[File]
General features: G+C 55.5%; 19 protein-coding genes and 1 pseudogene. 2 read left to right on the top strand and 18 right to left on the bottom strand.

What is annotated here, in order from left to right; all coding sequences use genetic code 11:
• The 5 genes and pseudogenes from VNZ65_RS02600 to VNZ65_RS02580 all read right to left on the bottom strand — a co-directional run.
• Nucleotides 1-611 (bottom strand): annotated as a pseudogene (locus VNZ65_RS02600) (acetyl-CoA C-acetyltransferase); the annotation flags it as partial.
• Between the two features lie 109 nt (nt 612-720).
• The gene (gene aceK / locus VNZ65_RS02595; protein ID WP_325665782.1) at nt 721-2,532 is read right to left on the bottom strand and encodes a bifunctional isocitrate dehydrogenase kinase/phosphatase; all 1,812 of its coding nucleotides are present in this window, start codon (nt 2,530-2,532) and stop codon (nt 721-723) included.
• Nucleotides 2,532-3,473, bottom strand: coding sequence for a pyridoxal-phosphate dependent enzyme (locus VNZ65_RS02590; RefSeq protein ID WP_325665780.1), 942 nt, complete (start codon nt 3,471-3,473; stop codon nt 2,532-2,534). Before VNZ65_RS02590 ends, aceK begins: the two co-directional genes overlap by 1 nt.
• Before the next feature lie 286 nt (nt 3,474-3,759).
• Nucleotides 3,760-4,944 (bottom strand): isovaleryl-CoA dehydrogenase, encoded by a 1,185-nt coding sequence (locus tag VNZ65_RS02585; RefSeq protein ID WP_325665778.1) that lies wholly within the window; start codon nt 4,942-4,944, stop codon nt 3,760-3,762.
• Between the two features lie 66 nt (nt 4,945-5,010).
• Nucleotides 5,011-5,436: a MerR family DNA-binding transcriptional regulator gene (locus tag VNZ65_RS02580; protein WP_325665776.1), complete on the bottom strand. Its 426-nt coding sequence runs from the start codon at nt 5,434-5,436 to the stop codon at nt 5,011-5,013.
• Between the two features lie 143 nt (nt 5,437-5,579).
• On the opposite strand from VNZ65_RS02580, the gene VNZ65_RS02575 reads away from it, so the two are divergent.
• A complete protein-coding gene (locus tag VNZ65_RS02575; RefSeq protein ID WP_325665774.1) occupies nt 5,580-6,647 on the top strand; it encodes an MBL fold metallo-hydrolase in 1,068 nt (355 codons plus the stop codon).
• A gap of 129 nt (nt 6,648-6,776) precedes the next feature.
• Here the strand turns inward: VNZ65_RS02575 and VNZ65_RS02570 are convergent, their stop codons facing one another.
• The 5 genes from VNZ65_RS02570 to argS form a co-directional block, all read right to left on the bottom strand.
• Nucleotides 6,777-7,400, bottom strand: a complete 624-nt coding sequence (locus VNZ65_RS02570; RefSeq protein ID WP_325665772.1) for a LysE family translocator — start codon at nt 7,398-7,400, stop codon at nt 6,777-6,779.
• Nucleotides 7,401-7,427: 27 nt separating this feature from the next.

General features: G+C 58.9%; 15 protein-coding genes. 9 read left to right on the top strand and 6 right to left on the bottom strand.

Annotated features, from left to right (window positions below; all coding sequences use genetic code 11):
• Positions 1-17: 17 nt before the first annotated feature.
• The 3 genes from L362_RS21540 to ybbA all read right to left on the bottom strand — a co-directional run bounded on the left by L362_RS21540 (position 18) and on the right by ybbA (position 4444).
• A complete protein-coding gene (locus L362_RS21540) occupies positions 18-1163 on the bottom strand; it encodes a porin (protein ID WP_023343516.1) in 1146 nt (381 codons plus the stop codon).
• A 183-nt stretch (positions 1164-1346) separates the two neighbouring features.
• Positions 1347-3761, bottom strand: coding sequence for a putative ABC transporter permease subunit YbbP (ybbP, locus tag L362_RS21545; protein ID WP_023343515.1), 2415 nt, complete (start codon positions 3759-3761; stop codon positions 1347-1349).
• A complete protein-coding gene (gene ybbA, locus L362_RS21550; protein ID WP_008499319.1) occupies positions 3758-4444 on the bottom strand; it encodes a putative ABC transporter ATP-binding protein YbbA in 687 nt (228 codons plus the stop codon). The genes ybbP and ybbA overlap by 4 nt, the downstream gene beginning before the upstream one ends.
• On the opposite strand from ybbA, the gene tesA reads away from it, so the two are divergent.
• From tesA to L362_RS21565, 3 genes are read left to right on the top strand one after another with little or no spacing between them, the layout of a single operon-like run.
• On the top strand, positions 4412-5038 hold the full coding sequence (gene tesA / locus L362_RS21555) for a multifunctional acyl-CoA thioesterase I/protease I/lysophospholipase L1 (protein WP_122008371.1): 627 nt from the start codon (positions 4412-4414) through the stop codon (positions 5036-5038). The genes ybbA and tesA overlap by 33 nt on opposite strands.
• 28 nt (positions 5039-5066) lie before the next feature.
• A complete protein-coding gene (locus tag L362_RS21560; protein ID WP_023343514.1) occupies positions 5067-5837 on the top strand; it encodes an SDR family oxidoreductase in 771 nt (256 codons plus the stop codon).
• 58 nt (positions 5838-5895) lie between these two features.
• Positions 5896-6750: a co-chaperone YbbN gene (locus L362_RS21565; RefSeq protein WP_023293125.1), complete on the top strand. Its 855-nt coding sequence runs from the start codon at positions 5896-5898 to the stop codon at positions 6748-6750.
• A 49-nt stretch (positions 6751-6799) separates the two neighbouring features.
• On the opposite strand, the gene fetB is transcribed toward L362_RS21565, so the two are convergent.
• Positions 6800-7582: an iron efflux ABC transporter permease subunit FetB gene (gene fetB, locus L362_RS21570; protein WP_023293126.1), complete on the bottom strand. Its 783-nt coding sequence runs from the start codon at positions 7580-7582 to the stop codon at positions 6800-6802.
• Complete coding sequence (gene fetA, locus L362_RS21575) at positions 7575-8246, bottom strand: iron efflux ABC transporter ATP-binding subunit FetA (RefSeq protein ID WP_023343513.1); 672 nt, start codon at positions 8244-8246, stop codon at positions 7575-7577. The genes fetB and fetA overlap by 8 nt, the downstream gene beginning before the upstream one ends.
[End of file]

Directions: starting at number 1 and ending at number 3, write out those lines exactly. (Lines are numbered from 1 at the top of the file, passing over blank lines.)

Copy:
General features: G+C 55.5%; 19 protein-coding genes and 1 pseudogene. 2 read left to right on the top strand and 18 right to left on the bottom strand.

What is annotated here, in order from left to right; all coding sequences use genetic code 11:
• The 5 genes and pseudogenes from VNZ65_RS02600 to VNZ65_RS02580 all read right to left on the bottom strand — a co-directional run.